She would even change her name when she moved, from Catherine to Cathy, or Kate to Katie. Some people still call her by different names.

“I look back on that time and I think, wherever we lived, I tried to make some kind of friend, so I could escape,” Missabie said.

Finally, she admitted to her mother that she was abused by her father, and it split up the family temporarily.

“My mother moved everybody up to Canada for a year,” Missabie said. “At the end of the year, my parents got back together.”

She said her mother had been drinking for years, and “was a mess” without her father.

The children were all struggling, and Missabie said some of them still do.

“Not every story has a happy ending, and so many people lose themselves,” said Missabie.

For her, she said she loves the peaceful life she has created. She returned to Guelph in 1981 and has been here ever since.

Both her mother and father are now dead, but Missabie had tried to maintain relationships with her family, as well as learn about her birth relatives.

She has been in recovery for 34 years and runs a weekly meeting which incorporates both Alcoholics Anonymous and Indigenous teachings.

“Everything is a teaching, no matter how you go about your life. If this hadn’t happened to me, I wouldn’t be who I am,” she said. “And then there’s the idea of what I am leaving behind for other people.”

Missabie sings with the barbershop group, the Over Tones, and dotes on her dog, though she never had children of her own.

“I started writing because I was so depressed and lonely, I just had to do something,” she said.

One night she read a poem at an event and a man said to her, “You’re kind of angry, aren’t you?” And she thought, “well, if you had lived my life, you’d be a bit angry too.”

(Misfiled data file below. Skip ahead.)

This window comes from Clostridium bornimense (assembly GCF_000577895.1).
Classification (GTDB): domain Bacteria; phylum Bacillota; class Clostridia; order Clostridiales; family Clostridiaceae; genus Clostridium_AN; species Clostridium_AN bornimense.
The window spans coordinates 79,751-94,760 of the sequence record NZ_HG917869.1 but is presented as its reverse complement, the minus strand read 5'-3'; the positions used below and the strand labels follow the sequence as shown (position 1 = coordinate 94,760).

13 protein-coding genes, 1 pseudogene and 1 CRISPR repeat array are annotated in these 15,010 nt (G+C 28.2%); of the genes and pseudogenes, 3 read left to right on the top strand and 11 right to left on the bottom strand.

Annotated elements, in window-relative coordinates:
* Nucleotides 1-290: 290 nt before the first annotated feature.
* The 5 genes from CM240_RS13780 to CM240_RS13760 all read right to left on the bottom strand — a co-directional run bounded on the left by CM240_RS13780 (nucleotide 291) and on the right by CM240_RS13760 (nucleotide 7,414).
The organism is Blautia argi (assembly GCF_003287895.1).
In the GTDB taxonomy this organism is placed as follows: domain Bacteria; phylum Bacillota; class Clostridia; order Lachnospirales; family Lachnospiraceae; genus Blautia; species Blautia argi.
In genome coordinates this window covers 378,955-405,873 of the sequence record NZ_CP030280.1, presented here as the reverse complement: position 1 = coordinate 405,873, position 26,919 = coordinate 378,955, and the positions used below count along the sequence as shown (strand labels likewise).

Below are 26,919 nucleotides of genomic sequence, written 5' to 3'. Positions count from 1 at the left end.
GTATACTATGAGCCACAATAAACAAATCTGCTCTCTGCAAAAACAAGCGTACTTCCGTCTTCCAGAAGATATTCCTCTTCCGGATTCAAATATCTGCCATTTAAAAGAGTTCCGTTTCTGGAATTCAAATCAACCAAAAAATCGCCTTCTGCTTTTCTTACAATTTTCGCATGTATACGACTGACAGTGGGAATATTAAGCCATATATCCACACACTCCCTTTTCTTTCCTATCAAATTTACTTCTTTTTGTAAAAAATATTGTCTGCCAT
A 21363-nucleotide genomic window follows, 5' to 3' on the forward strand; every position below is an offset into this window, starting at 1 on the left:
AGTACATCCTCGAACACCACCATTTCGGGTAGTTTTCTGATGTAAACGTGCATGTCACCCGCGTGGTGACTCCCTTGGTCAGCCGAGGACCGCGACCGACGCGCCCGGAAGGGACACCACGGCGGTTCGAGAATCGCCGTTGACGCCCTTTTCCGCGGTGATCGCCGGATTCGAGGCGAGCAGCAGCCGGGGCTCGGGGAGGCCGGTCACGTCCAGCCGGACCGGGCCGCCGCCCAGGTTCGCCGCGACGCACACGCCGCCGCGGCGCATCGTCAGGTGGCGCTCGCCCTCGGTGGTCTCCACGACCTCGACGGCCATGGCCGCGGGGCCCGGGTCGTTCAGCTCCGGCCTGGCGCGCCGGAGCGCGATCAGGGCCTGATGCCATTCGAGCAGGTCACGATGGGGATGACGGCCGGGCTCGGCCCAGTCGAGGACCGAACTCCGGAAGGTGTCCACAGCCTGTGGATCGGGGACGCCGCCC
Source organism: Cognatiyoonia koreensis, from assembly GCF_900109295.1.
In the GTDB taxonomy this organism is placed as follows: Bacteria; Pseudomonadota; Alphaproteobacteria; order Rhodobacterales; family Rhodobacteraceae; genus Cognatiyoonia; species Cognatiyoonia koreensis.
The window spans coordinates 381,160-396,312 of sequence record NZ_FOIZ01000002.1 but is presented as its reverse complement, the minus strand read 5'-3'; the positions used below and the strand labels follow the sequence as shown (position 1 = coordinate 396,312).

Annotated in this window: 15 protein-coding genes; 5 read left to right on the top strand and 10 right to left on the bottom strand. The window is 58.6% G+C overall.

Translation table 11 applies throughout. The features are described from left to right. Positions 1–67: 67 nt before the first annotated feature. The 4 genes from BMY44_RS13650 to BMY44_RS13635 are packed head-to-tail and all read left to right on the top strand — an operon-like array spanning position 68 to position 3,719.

Truthfully, she said now she approaches things with a healthy sense of humour.

She is in a different place now emotionally then she was when she contributed poetry to “River Bundles, an Anthology of Original Peoples in the Waterloo-Wellington Area,” edited by Plume Writers Circle.

She was one of the original circle members in Guelph along with friends Hope Engel and Wendy Stewart. She also read her poetry with them at the Eden Mills Writers’ Festival.

She plans to contribute to an upcoming compilation, called “Blood Memory, an Indigenous Poets Society Anthology.”

“One thing I got through my writing, and what I gained over that time, is that I basically rescued myself. So, I had become my own hero in a way,” she said.

She shared that her spirit name is Wasizo kwe, or Woman who Glitters.

“I always thought I was kind of different, and it wasn’t always great, but now it’s wonderful,” Missabie said.



The Unravelling of a Colonized Mind




By Jana-Rae Yerxa

Sure everybody struggles. But to be born an Indigenous person, you are born into struggle. My struggle. Your struggle. Our struggle. The colonial struggle. There are many layers to this struggle. For the longest time, I didn’t even know what the true struggle was about yet I couldn’t escape it. It consumed me. Colonialism, as I have been forced to discover, is like a cancer. But instead of the cells in your body betraying itself, the thoughts in your mind work against you and eat you up from the inside out. You’re like the walking dead and you don’t even know it because you are so blinded. You can’t see the truth.

Here are some of the perverted ways colonialism infects the mind:
• With a colonized mind, I hate being Indian.
• With a colonized mind, I accept that I am Indian because that’s who the colonizer told me I am.
• With a colonized mind, I don’t understand that I am Anishinaabe.
• With a colonized mind, I believe I am inferior to the white race.
• With a colonized mind, I wish I was white.
• With a colonized mind, I draw pictures of my family with peach coloured skin, blonde hair and blue eyes because I’ve internalized that this is the ideal, what looks good and what is beautiful.
• With a colonized mind, I keep my feelings of inferiority to white people a secret from others and even from myself.